Plickers Ambassador

I am very happy to announce that I will be a Plickers Ambassador this year. This means that not only will I spread the word on Plickers being an amazing tool, but I will also have access to information on new features coming up. I will regularly update you on what is coming for Plickers and share with you new ways of using it in the ESL classroom.ambasadorbadgewhite

I also invite you to join the Facebook group: Plickers ESL that I have created so that ESL teachers can share new ways of using Plickers in the ESL classroom. You will find this group here: https://www.facebook.com/groups/206795226401095/

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Quote Posters

Here is a quick activity that I did with my secondary 3 students this year. We had just finished a unit on success. We read about people who did not give up and discussed their opinion on what it really means to be successful.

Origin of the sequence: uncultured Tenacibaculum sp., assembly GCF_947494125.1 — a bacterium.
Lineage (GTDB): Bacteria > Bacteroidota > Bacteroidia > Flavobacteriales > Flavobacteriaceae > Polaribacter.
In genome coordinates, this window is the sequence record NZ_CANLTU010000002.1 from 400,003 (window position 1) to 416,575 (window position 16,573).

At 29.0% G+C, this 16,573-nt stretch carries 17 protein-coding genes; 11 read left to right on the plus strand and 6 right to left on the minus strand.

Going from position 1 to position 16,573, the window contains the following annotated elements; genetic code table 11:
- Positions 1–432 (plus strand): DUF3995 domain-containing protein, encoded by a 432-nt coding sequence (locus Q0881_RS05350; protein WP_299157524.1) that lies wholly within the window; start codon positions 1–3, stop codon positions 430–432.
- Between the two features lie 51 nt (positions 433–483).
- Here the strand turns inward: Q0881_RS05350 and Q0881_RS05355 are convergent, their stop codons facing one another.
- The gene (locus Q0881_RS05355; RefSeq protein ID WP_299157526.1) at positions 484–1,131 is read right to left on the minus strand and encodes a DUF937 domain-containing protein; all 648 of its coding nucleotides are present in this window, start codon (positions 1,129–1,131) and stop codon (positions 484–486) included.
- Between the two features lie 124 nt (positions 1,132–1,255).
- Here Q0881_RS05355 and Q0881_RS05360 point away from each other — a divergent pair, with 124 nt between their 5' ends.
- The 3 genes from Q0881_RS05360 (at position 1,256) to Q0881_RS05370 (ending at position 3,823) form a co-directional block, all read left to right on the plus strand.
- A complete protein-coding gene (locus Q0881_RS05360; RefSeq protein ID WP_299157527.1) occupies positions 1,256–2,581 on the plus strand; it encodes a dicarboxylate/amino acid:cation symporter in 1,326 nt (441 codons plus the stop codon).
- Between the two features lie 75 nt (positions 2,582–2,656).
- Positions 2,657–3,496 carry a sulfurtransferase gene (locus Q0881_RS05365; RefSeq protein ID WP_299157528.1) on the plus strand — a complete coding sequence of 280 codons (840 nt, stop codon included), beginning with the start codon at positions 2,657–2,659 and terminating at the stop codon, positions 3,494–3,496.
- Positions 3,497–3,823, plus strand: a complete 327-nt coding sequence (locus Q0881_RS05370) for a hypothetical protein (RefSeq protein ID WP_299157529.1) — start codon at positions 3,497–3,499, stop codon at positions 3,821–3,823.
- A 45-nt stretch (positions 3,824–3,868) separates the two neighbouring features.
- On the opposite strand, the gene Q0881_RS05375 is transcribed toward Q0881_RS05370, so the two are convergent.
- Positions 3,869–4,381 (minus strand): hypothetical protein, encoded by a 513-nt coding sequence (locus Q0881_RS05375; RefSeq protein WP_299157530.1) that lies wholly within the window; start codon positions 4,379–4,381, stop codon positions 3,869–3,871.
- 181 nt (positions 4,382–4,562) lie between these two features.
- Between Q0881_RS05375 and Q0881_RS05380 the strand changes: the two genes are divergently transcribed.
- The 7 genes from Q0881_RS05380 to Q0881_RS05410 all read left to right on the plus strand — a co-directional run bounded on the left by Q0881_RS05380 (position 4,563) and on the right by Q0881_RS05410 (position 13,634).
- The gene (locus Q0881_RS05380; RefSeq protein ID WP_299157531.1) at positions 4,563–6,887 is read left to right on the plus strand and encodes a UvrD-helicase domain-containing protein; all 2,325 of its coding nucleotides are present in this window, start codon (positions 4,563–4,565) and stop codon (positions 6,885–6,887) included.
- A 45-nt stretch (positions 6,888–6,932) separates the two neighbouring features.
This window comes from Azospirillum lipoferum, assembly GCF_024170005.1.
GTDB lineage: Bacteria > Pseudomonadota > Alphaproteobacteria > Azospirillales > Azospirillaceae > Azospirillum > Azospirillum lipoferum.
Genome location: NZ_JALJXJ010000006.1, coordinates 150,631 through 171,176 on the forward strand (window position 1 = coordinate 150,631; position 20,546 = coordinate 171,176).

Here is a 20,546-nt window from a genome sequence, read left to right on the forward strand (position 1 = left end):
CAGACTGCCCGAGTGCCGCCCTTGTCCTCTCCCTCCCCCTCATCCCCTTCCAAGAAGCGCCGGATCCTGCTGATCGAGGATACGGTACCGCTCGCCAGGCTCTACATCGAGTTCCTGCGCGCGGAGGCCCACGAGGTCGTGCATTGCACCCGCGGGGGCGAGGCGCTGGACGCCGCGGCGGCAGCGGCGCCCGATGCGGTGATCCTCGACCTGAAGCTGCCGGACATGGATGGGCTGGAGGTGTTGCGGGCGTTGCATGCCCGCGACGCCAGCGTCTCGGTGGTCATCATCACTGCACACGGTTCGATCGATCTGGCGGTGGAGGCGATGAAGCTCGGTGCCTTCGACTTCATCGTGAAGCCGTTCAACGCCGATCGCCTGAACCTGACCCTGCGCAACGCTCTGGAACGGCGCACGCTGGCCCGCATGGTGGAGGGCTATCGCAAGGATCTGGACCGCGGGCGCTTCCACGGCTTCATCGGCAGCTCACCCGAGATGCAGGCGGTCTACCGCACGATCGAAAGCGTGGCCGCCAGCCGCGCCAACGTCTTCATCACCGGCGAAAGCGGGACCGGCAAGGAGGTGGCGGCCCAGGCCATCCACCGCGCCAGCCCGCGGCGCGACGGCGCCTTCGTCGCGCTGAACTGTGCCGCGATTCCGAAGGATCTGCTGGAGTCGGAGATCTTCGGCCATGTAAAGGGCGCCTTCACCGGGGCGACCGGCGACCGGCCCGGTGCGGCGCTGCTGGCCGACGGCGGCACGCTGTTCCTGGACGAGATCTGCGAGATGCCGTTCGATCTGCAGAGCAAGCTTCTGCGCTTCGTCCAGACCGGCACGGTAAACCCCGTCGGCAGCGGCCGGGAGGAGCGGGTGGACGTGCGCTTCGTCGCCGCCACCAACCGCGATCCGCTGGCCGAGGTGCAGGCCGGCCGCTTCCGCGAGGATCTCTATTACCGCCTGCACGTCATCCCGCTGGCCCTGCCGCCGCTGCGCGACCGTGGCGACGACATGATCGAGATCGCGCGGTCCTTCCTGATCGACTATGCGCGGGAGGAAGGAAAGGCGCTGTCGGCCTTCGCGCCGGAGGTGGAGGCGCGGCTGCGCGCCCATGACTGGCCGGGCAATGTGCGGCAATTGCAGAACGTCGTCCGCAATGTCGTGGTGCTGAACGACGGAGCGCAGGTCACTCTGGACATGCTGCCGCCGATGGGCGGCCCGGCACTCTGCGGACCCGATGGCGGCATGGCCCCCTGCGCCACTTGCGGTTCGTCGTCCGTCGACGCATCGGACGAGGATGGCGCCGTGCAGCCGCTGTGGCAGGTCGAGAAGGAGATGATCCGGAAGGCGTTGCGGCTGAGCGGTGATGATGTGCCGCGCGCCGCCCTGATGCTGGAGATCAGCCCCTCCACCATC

Posters done with recite.com
Quote posters create by students with recite.com

One C1 activity had students analyse quotes on success and failure. They had to read the various quotes and then express their own opinion of it. The second part had students create their own quote about success from their opinion, the texts they read and the various discussions done in class. All of this was done collaboratively, in teams of four.

For weaker students, you could give them a list of words to work with. Stronger students can come up with the quote after reading a text about success.

Quote posters create by students with recite.com
Quote posters create by students with recite.com

After coming up with their quotes, students presented them to the class and I had the posters printed in colour, using www.recite.com. You could also decide to use any image and add text using Word or another software or website that allows adding text to an image. One more option would be to have the students create the posters themselves (if you have access to computers, of course).